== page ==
No doubt Afghanistan continues to suffer from poverty, illiteracy and corruption. But less known is that the country can point to progress. Cell phone usage is up. Girls' education is endangered but increased from 2001—even at university levels. Journalism is vibrant, even while journalists risk their lives to do their jobs. As Afghan President Ashraf Ghani noted recently, "The rate of access to electricity has increased from 8 percent to more than 30 percent; maternal mortality rates declined threefold between 2000 and 2015; and for every 1,000 births, 142 more children lived to the age of five in 2018 than they did in 2007. This progress can be attributed to development aid."
Every Gold Star family is a tragedy and a loss for America. But it is also important to note that thousands of Afghans in uniform who have died serving their country and given their lives in unsustainably high numbers. The question now is what comes next.
Women who have been part of forging their nation's future have been speaking about what should come next. Afghan Parliamentarian Fawzia Koofi, who faced a recent assassination attempt, noted in an interview recently that "the enemies of the prosperity of Afghanistan do not want to see this country being led and represented by the best version of its citizens."
And truly, that is what this is about. Afghanistan in 2020 is very different from Afghanistan in 2001 following the American invasion. The country still faces poverty, illiteracy, crime and war. But it does so with a generation that is keen to be connected, increasingly educated, even outside Kabul, and desperate for peace.
These are America's allies in the fight to keep the Afghan war ended. They are ready to go to work to ensure stability. Of course, the Institute of War and Peace Studies (IWPS) also noted that "there is a strong possibility that the Taliban sees the talks in Doha as merely an alternative to a military path to victory. If this is the Taliban's calculus, it would be extremely high-risk for the Afghan government to accede to the Taliban's narrative."
Trump has also announced a drawdown from Iraq, where US soldiers have fought, off and on, since 2003. That country has seen similar fragility since US troops left in 2011—fragility that brought US troops back two and a half years later.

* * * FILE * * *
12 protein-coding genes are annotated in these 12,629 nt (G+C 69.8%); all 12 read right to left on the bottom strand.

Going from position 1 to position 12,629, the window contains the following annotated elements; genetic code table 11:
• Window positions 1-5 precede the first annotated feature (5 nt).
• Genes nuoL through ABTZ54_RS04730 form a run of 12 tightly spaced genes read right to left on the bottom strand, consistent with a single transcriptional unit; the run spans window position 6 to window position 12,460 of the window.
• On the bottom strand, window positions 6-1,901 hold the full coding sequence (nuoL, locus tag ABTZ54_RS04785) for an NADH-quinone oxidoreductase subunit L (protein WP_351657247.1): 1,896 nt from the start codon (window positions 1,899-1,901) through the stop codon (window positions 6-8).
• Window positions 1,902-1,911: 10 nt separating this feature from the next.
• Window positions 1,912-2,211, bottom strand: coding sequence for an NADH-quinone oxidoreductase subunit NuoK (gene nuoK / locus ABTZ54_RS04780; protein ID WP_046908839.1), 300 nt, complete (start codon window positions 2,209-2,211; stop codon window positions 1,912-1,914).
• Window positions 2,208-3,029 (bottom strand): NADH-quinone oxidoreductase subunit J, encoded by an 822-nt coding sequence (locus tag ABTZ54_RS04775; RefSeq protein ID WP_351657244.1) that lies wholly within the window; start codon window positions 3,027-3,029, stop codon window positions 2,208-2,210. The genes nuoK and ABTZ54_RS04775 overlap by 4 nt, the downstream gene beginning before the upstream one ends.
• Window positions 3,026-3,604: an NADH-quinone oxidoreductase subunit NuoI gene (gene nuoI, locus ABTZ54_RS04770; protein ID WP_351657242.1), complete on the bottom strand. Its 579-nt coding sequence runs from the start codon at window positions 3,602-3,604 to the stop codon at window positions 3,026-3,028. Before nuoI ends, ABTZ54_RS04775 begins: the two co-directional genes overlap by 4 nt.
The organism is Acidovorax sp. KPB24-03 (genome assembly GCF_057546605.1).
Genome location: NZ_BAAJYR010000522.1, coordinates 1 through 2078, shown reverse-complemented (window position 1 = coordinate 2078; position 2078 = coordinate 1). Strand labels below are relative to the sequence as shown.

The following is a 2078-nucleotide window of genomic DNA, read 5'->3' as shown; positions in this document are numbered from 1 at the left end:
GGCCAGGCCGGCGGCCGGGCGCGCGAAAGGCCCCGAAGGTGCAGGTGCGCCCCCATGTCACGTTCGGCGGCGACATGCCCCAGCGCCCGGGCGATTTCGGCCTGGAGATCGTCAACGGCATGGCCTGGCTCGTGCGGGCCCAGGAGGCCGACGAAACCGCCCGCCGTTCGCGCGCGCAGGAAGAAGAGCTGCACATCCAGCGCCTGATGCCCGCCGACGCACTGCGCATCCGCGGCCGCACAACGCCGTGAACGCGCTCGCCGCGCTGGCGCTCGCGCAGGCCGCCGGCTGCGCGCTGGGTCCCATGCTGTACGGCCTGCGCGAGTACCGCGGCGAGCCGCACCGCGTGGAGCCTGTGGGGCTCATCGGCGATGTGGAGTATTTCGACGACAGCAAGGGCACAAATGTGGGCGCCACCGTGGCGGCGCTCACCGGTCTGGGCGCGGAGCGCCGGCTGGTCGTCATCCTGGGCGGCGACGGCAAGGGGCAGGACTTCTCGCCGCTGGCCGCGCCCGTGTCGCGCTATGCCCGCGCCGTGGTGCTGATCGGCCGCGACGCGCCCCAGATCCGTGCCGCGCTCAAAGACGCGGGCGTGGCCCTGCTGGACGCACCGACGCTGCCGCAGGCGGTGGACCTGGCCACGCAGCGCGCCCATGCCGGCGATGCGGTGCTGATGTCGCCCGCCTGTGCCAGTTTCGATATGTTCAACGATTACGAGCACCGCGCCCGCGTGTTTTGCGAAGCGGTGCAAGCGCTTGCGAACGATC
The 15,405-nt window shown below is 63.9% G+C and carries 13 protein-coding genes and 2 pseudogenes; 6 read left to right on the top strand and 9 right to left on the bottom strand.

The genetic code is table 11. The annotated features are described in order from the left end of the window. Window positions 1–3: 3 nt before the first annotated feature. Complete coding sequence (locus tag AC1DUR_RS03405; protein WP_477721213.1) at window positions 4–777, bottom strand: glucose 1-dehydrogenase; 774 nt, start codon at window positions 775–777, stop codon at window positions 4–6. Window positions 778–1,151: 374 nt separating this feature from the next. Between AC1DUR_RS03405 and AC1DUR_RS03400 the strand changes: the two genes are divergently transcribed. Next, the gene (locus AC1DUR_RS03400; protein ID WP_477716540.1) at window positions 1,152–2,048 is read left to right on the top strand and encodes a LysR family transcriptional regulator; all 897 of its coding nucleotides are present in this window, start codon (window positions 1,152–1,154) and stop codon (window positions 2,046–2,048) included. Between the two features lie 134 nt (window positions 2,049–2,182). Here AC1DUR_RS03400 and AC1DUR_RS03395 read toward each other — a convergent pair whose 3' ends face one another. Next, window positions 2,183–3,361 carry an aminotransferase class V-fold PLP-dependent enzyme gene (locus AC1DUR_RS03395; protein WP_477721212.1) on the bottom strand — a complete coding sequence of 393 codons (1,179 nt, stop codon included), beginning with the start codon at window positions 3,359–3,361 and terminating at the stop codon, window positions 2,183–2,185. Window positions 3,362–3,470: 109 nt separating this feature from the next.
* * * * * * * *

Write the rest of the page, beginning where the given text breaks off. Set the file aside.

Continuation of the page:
In Iraq, the presence of US forces has been crucial to stopping the Islamic State, whose unique brand of terror seized headlines from 2014 until it was finally stopped in March 2019.
I have visited Syria seven times since 2017 and have seen for myself that the US is the Oz-like presence in the region, rarely seen, but frequently felt. This presence ensures a very fragile stability, and it allows the forces who served as America's ground force against the Islamic State to keep up pressure on the group. America's presence in Iraq is key to supplying US forces in Syria.
It is also urgent to point out how much fighting and dying Syrians have done to stop the Islamic State and its territorial "caliphate." The US has lost 21 service members killed in Operation Inherent Resolve, the name for America's military campaign against ISIS across multiple countries. The Syrian Democratic Forces, the coalition of America's local partners who fought ISIS in Syria, said in March 2019 they had lost more than 11,000.
This reality, that Syrians and Iraqis and Afghans are fighting and dying today, while US forces train and equip and help support them as they work to protect their areas, is little understood. But as we discuss the future of US troops in Afghanistan and Iraq, it is critical to keep in mind. It is in America's interest to stand on the side of those who fight against extremism and for stability.